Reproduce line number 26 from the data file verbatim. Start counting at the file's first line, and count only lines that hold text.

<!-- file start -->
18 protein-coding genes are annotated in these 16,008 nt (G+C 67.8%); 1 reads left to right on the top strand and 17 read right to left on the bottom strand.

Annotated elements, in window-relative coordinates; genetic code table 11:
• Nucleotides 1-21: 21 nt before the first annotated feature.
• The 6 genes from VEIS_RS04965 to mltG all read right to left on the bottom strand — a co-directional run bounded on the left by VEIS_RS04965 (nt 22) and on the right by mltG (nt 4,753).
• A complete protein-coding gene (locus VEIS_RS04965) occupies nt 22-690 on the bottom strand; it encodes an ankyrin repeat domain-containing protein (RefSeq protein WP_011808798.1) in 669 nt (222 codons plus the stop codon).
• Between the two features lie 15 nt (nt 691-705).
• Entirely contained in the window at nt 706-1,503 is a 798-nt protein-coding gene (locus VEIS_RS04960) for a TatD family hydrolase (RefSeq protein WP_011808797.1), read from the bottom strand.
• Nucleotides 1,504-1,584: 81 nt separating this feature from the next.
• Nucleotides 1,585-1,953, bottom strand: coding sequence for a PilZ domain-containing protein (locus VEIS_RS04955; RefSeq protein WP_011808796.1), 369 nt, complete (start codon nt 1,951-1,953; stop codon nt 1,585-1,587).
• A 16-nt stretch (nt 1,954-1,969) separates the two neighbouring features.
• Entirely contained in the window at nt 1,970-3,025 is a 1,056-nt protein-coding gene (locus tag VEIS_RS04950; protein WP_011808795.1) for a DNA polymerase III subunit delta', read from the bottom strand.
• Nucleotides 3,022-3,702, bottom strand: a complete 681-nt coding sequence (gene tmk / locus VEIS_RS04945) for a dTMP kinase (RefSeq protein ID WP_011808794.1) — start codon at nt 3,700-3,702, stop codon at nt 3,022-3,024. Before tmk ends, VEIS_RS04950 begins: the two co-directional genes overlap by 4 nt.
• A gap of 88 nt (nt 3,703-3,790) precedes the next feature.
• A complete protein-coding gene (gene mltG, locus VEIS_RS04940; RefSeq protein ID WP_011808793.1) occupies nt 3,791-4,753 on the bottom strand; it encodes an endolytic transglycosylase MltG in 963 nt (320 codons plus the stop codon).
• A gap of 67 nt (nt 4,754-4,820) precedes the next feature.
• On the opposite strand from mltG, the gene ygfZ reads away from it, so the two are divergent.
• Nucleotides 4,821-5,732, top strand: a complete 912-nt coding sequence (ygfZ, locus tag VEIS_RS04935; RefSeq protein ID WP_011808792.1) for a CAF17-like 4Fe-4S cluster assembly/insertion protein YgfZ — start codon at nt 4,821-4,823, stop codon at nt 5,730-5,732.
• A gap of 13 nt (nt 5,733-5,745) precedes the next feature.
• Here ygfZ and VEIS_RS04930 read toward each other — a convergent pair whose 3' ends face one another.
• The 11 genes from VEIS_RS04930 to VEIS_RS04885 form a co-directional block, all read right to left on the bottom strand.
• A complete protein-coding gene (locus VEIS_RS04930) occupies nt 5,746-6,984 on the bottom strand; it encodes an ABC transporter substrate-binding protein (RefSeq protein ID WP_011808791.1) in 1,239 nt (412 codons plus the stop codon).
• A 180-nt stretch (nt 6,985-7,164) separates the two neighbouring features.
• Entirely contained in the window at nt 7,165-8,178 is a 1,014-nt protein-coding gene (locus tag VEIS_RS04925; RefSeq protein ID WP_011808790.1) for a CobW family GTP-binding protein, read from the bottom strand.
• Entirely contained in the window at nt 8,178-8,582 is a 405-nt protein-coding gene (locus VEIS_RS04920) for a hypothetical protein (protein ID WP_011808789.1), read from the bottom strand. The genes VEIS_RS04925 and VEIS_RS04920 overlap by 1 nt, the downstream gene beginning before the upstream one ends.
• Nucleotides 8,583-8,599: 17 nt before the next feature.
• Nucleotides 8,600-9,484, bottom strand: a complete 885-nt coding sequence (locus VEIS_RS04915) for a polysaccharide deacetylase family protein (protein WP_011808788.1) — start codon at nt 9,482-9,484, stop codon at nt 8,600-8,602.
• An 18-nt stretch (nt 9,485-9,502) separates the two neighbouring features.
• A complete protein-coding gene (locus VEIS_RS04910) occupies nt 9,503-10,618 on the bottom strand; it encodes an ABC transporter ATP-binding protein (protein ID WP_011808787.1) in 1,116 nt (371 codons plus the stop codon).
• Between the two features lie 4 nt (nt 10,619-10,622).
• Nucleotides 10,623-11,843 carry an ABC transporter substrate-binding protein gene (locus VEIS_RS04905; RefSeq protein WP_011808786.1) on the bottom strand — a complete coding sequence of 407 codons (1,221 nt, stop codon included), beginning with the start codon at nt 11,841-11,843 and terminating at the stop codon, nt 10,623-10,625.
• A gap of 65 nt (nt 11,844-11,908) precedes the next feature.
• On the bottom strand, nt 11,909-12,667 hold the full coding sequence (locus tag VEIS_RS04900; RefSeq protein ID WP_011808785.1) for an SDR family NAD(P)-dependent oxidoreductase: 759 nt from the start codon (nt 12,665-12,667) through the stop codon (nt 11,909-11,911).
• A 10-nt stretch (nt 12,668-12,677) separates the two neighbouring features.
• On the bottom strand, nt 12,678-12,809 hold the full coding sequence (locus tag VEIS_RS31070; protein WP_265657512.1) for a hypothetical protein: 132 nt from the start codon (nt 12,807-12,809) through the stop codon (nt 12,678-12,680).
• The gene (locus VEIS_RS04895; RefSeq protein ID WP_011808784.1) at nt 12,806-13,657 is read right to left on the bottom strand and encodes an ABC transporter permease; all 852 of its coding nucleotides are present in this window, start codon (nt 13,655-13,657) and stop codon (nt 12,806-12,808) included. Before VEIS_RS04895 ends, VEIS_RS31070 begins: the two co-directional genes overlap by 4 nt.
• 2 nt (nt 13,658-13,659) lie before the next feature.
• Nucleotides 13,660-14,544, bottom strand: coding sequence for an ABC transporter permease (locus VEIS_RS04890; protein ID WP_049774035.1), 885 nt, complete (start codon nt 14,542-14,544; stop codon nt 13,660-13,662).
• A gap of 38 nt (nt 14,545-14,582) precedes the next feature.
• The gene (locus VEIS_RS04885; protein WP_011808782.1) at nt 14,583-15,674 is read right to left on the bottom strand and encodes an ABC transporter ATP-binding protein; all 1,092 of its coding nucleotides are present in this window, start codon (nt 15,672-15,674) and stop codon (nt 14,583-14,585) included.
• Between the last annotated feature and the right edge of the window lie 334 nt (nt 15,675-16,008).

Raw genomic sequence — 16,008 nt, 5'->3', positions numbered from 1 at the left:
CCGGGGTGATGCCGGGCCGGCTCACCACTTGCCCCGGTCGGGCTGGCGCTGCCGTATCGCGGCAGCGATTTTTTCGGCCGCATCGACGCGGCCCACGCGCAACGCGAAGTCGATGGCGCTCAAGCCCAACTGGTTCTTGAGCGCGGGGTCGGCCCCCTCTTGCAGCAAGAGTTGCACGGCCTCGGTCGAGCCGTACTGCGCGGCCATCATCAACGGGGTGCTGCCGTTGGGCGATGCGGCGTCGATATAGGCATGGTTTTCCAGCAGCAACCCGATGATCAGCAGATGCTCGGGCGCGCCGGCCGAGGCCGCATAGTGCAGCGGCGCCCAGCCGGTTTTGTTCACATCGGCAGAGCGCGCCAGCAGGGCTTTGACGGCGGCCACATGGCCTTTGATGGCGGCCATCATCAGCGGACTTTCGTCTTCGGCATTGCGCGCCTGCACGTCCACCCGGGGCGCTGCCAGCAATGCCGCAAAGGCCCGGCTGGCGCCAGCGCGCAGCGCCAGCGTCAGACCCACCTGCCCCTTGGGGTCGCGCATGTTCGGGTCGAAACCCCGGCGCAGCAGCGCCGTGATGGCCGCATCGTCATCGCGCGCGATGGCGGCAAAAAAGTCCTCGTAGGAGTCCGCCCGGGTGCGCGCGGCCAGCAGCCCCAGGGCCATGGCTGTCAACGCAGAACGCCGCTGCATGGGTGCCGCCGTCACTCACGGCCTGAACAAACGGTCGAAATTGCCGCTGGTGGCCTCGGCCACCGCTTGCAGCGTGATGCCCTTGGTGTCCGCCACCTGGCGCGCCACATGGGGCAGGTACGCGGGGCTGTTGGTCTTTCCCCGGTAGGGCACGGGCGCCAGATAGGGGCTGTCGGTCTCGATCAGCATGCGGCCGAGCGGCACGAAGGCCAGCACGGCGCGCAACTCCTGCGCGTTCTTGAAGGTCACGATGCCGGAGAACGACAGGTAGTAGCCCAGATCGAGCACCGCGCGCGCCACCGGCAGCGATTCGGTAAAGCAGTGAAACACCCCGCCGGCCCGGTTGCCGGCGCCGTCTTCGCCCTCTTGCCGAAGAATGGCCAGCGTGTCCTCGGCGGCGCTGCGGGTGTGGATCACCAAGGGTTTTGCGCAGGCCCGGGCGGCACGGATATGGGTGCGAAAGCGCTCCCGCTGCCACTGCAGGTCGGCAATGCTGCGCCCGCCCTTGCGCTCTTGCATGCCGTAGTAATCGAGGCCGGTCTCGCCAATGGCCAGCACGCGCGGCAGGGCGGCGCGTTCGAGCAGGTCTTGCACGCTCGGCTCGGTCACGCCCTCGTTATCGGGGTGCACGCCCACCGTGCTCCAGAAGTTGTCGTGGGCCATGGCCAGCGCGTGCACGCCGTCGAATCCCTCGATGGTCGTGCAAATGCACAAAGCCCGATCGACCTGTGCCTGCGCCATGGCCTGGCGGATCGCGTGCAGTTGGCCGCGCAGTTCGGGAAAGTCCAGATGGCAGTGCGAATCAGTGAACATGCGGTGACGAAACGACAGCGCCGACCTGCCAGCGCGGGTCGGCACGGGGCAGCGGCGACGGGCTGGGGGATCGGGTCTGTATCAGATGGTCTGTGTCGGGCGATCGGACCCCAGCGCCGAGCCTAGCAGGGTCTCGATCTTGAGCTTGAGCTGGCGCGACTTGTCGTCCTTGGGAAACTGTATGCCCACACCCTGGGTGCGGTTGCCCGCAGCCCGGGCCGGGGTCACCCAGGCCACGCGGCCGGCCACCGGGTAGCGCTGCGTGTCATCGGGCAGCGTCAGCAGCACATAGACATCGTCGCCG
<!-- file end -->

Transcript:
• Nucleotides 8,600-9,484, bottom strand: a complete 885-nt coding sequence (locus VEIS_RS04915) for a polysaccharide deacetylase family protein (protein WP_011808788.1) — start codon at nt 9,482-9,484, stop codon at nt 8,600-8,602.